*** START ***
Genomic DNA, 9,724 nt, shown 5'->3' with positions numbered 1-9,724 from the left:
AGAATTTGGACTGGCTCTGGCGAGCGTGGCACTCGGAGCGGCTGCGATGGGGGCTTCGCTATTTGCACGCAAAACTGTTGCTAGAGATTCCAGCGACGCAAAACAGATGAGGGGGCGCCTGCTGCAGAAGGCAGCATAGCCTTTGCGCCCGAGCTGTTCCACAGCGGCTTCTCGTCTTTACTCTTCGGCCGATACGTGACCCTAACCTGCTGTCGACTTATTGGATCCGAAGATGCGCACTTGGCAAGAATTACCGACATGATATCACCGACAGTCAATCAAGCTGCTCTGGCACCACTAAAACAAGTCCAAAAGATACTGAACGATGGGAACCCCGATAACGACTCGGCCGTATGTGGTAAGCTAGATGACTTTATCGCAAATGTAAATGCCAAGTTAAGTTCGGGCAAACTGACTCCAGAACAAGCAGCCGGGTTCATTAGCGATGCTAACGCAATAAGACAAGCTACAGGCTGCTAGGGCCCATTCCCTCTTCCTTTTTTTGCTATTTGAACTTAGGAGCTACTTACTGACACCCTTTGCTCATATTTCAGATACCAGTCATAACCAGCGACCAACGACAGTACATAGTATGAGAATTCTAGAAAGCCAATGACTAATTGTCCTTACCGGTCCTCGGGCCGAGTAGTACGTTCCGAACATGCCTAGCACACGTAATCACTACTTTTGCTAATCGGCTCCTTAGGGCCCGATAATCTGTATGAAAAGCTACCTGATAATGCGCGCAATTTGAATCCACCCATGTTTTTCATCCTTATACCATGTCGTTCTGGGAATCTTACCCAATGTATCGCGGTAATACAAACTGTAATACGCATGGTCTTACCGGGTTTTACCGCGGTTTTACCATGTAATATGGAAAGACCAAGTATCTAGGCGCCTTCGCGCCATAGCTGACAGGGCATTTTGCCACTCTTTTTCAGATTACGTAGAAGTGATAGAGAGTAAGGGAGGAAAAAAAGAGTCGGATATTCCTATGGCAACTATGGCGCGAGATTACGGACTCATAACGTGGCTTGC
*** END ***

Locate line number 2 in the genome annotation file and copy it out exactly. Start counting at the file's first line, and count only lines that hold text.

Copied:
AGAATTTGGACTGGCTCTGGCGAGCGTGGCACTCGGAGCGGCTGCGATGGGGGCTTCGCTATTTGCACGCAAAACTGTTGCTAGAGATTCCAGCGACGCAAAACAGATGAGGGGGCGCCTGCTGCAGAAGGCAGCATAGCCTTTGCGCCCGAGCTGTTCCACAGCGGCTTCTCGTCTTTACTCTTCGGCCGATACGTGACCCTAACCTGCTGTCGACTTATTGGATCCGAAGATGCGCACTTGGCAAGAATTACCGACATGATATCACCGACAGTCAATCAAGCTGCTCTGGCACCACTAAAACAAGTCCAAAAGATACTGAACGATGGGAACCCCGATAACGACTCGGCCGTATGTGGTAAGCTAGATGACTTTATCGCAAATGTAAATGCCAAGTTAAGTTCGGGCAAACTGACTCCAGAACAAGCAGCCGGGTTCATTAGCGATGCTAACGCAATAAGACAAGCTACAGGCTGCTAGGGCCCATTCCCTCTTCCTTTTTTTGCTATTTGAACTTAGGAGCTACTTACTGACACCCTTTGCTCATATTTCAGATACCAGTCATAACCAGCGACCAACGACAGTACATAGTATGAGAATTCTAGAAAGCCAATGACTAATTGTCCTTACCGGTCCTCGGGCCGAGTAGTACGTTCCGAACATGCCTAGCACACGTAATCACTACTTTTGCTAATCGGCTCCTTAGGGCCCGATAATCTGTATGAAAAGCTACCTGATAATGCGCGCAATTTGAATCCACCCATGTTTTTCATCCTTATACCATGTCGTTCTGGGAATCTTACCCAATGTATCGCGGTAATACAAACTGTAATACGCATGGTCTTACCGGGTTTTACCGCGGTTTTACCATGTAATATGGAAAGACCAAGTATCTAGGCGCCTTCGCGCCATAGCTGACAGGGCATTTTGCCACTCTTTTTCAGATTACGTAGAAGTGATAGAGAGTAAGGGAGGAAAAAAAGAGTCGGATATTCCTATGGCAACTATGGCGCGAGATTACGGACTCATAACGTGGCTTGC